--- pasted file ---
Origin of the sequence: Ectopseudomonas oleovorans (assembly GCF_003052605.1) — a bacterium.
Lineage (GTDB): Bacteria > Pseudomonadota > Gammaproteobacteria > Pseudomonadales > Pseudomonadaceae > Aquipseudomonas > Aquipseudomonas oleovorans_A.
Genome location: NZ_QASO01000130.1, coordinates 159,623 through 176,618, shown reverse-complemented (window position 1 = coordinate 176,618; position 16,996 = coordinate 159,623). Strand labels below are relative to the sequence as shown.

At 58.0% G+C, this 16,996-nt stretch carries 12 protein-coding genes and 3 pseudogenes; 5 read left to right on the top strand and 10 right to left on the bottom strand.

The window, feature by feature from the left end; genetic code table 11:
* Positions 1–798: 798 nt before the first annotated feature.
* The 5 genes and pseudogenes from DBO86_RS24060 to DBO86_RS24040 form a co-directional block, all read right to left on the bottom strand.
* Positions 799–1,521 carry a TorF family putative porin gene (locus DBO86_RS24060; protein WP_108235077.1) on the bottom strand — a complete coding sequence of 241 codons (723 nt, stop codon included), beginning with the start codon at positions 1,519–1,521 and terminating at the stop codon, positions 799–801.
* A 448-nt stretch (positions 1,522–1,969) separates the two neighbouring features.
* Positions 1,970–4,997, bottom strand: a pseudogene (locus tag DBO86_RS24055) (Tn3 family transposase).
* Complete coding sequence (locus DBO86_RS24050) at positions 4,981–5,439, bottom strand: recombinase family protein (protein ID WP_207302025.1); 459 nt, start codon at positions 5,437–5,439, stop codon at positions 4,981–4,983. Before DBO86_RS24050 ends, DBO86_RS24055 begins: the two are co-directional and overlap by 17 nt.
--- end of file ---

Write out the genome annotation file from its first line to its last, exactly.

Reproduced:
Origin of the sequence: Ectopseudomonas oleovorans (assembly GCF_003052605.1) — a bacterium.
Lineage (GTDB): Bacteria > Pseudomonadota > Gammaproteobacteria > Pseudomonadales > Pseudomonadaceae > Aquipseudomonas > Aquipseudomonas oleovorans_A.
Genome location: NZ_QASO01000130.1, coordinates 159,623 through 176,618, shown reverse-complemented (window position 1 = coordinate 176,618; position 16,996 = coordinate 159,623). Strand labels below are relative to the sequence as shown.

At 58.0% G+C, this 16,996-nt stretch carries 12 protein-coding genes and 3 pseudogenes; 5 read left to right on the top strand and 10 right to left on the bottom strand.

The window, feature by feature from the left end; genetic code table 11:
* Positions 1–798: 798 nt before the first annotated feature.
* The 5 genes and pseudogenes from DBO86_RS24060 to DBO86_RS24040 form a co-directional block, all read right to left on the bottom strand.
* Positions 799–1,521 carry a TorF family putative porin gene (locus DBO86_RS24060; protein WP_108235077.1) on the bottom strand — a complete coding sequence of 241 codons (723 nt, stop codon included), beginning with the start codon at positions 1,519–1,521 and terminating at the stop codon, positions 799–801.
* A 448-nt stretch (positions 1,522–1,969) separates the two neighbouring features.
* Positions 1,970–4,997, bottom strand: a pseudogene (locus tag DBO86_RS24055) (Tn3 family transposase).
* Complete coding sequence (locus DBO86_RS24050) at positions 4,981–5,439, bottom strand: recombinase family protein (protein ID WP_207302025.1); 459 nt, start codon at positions 5,437–5,439, stop codon at positions 4,981–4,983. Before DBO86_RS24050 ends, DBO86_RS24055 begins: the two are co-directional and overlap by 17 nt.